This is not to say that all the snarls in those first years are all because of Jim's issues. Bones's (how-the-fuck-is-she-Joanna's-mother) ex-wife left him a mess, on top of the weight Bones bears for his (begged for) hand in his father's death. Sometimes he lashes out at Jim and Jim tries to be just as understanding toward him as Bones has been to him, but he still responds sometimes and while their fights are never, ever physical (or even get close because Jim swore he'd never be like Frank), they do get nasty with things both meant/unmeant said by both sides.

(This isn't a love song, this isn't a fable about a pair of souls so perfectly matched that they never fight. It's Jim and Bones. JimAndBones. Nothing more, nothing less.)

Eventually, they work out each others' tender spots and open wounds and try to help each other deal with them (Bones tries to pinch the wound of Jim's abandonment closed to help it heal, which it does quite a bit. But not all the way, despite his efforts. Jim tries to help Bones shed the crosses he bears and is less successful than Bones is at helping him, but Bones knows he tries and that's more than he ever could have asked for). Jagged places and rough patches still remain, but they know what not to say and they fit even tighter.

(This isn't a love song, this isn't a fable about a pair of souls so perfectly matched that they never fight. It's Jim and Bones. JimAndBones. Nothing more, nothing less.)

Six years in, Jim hesitantly suggests they formalize their relationship ("That way they can never separate us," Jim says quickly, when Bones looks a little scared, even as he stomps on the rising fear that this will kill JimAndBones and the needy little voice that says this will make it harder for him to leave, trying to focus on hope instead. Bones reaches forward, frames Jim's face with his hands, and kisses him. "Yes," Bones whispers in his ear when they part to breathe. Jim's insides relax and he sighs into Bones's shoulder). They sign i=the paperwork and turn it in at the next Starbase. Neither one ever calls it a marriage and there are no rings. That's what it is, and what the papers say of course, but it's still just JimAndBones to them and the papers just make it legal.

Shore leave on Earth gives them a chance to tell properly Joanna, who doesn't quite understand what they are to each other (just that Jim makes her poppa happy), and it's during this time that it occurs to Jim to send his mother a note telling her that he's found someone. He never knows it, but she cries when he mentions how long they've been together and that it's been a year since it was formalized (bitter guilt eats at her; what a mother she must be if her only remaining son didn't think to tell her when he was wed until well after the fact). They also make a brief stop in Riverside so the friends Jim has kept in touch with can meet Bones. (They love him and Jim feels even better about his choice).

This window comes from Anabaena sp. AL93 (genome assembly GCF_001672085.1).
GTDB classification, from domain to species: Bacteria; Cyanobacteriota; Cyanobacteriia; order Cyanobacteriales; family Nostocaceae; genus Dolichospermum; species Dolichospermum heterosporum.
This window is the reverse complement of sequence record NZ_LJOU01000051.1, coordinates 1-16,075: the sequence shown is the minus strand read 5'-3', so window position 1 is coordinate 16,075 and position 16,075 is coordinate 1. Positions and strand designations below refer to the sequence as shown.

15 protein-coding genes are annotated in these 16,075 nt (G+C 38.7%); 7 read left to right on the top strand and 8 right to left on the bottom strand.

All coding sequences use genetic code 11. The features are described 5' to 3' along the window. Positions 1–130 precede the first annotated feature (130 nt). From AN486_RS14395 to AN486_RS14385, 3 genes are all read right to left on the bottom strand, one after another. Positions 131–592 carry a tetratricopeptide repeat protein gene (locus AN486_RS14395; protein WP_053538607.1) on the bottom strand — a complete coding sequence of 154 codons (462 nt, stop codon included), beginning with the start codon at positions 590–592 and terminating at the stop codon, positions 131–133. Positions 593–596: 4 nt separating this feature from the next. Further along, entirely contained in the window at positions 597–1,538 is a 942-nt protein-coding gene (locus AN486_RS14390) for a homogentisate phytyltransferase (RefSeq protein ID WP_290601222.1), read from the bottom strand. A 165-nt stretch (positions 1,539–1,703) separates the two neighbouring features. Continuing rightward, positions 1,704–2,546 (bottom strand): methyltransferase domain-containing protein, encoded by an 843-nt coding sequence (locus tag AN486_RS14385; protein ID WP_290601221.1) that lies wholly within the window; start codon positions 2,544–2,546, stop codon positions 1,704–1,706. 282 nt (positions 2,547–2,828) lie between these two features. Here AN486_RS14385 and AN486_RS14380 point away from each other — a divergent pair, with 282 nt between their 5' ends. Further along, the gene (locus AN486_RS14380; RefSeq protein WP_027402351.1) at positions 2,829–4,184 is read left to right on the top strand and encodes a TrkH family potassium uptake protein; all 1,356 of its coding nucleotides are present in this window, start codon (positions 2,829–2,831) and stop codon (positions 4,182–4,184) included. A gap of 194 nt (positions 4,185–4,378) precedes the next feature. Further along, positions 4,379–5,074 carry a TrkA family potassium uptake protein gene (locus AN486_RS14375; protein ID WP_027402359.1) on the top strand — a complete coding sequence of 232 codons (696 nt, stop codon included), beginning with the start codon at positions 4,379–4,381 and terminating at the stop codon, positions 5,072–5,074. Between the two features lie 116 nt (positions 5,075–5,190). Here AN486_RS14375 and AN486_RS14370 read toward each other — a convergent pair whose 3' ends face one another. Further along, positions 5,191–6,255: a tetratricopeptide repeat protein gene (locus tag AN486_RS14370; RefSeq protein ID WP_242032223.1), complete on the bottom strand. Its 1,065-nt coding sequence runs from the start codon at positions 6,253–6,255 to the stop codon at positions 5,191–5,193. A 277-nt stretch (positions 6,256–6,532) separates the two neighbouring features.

They keep their relationship quiet. Neither one will ever deny that they are JimAndBones, but they don't bring it up and make an effort not to show it in public (Jim thinks that should be much harder than it is, given how they feel, but outside the privacy of their own little world they wear different masks and play different roles. That seems to make it easier and all it looks like is that they're very close friends to anyone else).

Of course, a few people know – Gaila walked in on them kissing once, and Uhura and Spock and Sulu are all very observant (it's the price they pay for being picky about their friends – they're all brilliant and more observant than they might like but the company is worth it and they're smart enough not to mention what they see). They count themselves lucky that there's never more than whispers no one ever takes seriously.

(Jim never knows it, but their relationship becomes public after his death twenty-odd years down the road because someone, and no one is ever able to track that person down, photographed their last kiss. Bones wants to track down the person who took and spread the picture and strangle them but never denies that they were JimAndBones because he loves Jim too much for that, more than the price he pays when he's seen as Jim's husband and never quiet seen as Doctor Leonard McCoy for the rest of his days. Jim is more than worth that, Bones thinks).

This isn't a love song, this isn't a fable about a pair of souls so perfectly matched that they never fight. It's Jim and Bones. JimAndBones. Nothing more, nothing less.

A/n: Many thanks to lj's Hyde-the-Body for her beta. :)